April 8, 2011

Continuations of an Uncivil War -- in Congress

The Civil War started on April 12, 1861 so this year marks the sesquisentennial--150 years.  The war ended April 9, 1865 at Appomattox Courthouse.  We see this continuation in Lincoln's death a week later on April 14, 1865.

Nearly 150 years after Appomattox, we C-Span groupies watch the uncivil political debates going on about defunding planned parenthood, redefining the crime of rape, attempts to defund any opposition views that may or may not be paid for by the Corporation for Public Broadcasting and other acts of political aggression against the poor, the middle class, people of color, people who have progressive views, gays and women.

The Civil War continues.  We just don't have the cool music that Ken Burns' documentary.  Nor, thankfully, do we have the grapeshot and cannon booming in the background.  This particular episode of the war is being waged with money.

In the intervening years, we have learned nothing about the fact that when we raise up our brothers and sisters raise ourselves.  What we have learned, I suspect, is that government requiring us to help one another is always going to be criticized. 

We see this each time the Tea and Repubican parties refuse to pass legislation that would benefit the middle class, the poor, the women in this country, the young soldiers refused medical assistance for PTSD and continue instead to help their cronies in Wall Street and the health care industry.

Civil War

The Civil War started on April 12, 1861 so this year marks the sesquisentennial--150 years ago.  The war ended at April 9, the two commanders met at Appomattox Courthouse where the two commanders, Grant and Lee met on April 9th.  Tomorrow is April 9th and the Civil War continues.  True, no one is publicly sold as slaves in the open market places of the United States.  True, races together can eat, play and live.  But are principles of fairness, equity and opportunity open to all or is that just an illusion?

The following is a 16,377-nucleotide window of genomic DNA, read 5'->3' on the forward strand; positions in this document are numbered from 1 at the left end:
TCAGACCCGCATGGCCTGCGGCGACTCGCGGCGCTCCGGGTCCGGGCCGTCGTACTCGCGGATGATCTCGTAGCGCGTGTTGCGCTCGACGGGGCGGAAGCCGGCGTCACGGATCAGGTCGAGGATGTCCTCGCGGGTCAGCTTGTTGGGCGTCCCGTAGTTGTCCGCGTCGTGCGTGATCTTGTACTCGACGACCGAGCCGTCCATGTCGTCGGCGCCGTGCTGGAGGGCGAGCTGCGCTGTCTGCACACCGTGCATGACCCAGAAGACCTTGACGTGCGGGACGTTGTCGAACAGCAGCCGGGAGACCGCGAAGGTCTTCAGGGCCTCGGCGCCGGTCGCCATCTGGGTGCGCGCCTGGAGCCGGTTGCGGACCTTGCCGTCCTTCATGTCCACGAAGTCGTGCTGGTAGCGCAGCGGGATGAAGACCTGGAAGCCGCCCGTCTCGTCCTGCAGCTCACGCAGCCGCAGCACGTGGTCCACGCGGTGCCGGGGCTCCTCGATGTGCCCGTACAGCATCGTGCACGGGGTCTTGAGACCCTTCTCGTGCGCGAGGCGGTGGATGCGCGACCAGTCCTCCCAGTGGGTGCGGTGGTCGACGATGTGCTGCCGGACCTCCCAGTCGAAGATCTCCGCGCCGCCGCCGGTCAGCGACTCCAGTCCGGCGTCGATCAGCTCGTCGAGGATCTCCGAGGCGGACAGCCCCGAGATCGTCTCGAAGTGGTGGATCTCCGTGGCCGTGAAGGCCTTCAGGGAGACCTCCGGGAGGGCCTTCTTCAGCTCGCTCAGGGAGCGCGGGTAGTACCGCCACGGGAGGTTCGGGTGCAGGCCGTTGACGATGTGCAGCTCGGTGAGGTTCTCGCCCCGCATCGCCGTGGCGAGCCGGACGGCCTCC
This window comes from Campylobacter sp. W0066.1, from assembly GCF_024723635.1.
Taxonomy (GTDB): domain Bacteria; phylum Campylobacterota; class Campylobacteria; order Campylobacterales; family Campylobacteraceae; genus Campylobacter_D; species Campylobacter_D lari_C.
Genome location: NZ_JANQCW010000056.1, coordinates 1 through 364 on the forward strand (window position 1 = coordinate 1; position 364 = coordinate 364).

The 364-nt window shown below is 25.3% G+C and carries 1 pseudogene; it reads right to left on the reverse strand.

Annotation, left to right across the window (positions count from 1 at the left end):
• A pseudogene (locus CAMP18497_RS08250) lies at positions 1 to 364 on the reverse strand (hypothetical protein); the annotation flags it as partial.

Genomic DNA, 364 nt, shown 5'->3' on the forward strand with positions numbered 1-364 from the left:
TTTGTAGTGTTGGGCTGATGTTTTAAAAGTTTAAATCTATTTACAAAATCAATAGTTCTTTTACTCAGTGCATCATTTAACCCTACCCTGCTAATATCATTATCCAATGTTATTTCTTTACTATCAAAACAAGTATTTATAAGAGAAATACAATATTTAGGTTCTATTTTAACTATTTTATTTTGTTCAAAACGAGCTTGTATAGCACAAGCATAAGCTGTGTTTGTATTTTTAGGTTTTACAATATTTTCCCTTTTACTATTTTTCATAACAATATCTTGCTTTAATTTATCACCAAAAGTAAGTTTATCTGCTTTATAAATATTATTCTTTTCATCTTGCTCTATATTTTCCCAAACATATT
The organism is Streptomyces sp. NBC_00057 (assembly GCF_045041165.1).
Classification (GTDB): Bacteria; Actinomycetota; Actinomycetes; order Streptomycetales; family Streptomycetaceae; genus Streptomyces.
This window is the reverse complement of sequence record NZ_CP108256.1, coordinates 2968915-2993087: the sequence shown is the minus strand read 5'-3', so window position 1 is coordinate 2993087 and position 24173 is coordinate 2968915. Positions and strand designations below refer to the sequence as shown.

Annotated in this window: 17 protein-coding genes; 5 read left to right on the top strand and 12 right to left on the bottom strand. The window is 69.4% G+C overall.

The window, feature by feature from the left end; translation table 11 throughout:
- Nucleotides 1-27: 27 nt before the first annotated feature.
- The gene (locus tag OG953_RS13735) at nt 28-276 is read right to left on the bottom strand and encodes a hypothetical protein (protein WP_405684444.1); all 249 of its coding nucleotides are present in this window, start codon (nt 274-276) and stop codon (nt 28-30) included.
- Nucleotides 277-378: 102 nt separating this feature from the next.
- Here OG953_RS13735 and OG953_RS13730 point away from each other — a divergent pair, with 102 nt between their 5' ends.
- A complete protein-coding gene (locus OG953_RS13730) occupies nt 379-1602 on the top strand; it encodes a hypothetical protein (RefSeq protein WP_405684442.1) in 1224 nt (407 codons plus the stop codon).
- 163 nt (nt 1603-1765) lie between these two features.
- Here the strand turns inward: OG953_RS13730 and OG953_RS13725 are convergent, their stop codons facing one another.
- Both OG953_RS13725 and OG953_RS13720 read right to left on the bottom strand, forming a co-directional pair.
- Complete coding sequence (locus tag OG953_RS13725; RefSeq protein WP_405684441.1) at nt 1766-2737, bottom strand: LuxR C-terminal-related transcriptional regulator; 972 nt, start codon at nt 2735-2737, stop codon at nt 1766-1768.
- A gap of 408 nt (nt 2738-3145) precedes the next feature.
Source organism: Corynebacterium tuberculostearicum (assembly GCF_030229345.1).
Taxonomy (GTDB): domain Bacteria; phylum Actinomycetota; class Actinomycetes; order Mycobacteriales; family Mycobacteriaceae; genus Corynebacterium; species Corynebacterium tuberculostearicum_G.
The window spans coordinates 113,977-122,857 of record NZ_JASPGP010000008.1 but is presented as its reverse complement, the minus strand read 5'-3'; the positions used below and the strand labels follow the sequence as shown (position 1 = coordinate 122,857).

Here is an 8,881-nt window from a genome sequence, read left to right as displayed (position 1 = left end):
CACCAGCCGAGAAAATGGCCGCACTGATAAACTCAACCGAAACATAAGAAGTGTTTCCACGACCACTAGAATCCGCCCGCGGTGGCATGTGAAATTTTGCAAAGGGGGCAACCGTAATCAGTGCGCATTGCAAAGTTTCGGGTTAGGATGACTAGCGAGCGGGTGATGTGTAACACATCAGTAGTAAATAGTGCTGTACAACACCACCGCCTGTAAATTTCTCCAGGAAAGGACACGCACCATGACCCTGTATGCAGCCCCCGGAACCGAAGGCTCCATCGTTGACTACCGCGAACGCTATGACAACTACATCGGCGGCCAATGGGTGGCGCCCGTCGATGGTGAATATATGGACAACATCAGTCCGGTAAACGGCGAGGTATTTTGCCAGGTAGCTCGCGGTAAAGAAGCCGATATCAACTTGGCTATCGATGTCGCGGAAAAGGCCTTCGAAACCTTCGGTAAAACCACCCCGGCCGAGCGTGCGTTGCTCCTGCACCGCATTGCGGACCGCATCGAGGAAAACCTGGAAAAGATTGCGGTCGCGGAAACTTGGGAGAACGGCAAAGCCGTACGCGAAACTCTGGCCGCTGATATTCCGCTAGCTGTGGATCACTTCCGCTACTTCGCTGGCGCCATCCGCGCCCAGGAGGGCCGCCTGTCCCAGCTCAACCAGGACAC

I would argue that the terms have shifted.  Instead of slaves in physical terms, today we speak of 'wage slaves,' or the monetary losses of the 'middle class.'  Tonight I watch C-Span and watch Senator Harry Reid work for saving womens' lives in trying to deny Republican ideologues in their attempt to deny funding for Planned Parenthood and Title 10 and other riders that are too numerous to mention.  I am proud of the Democrats in defying these despicable politicians.

The Civil War continues.

April 6, 2011

Interesting Observations

Recovering from life with pain means more than letting the pain go.  It means being able to prepare food for breakfast, lunch and dinner and being free enough of pain to eat.  It means reminding myself that eating is a good thing.  So tonight I wonder ... what role does low weight play in disease for humans.  I suspect there are many well researched articles about that.  

Historians of the Civil War Documentary and Music as History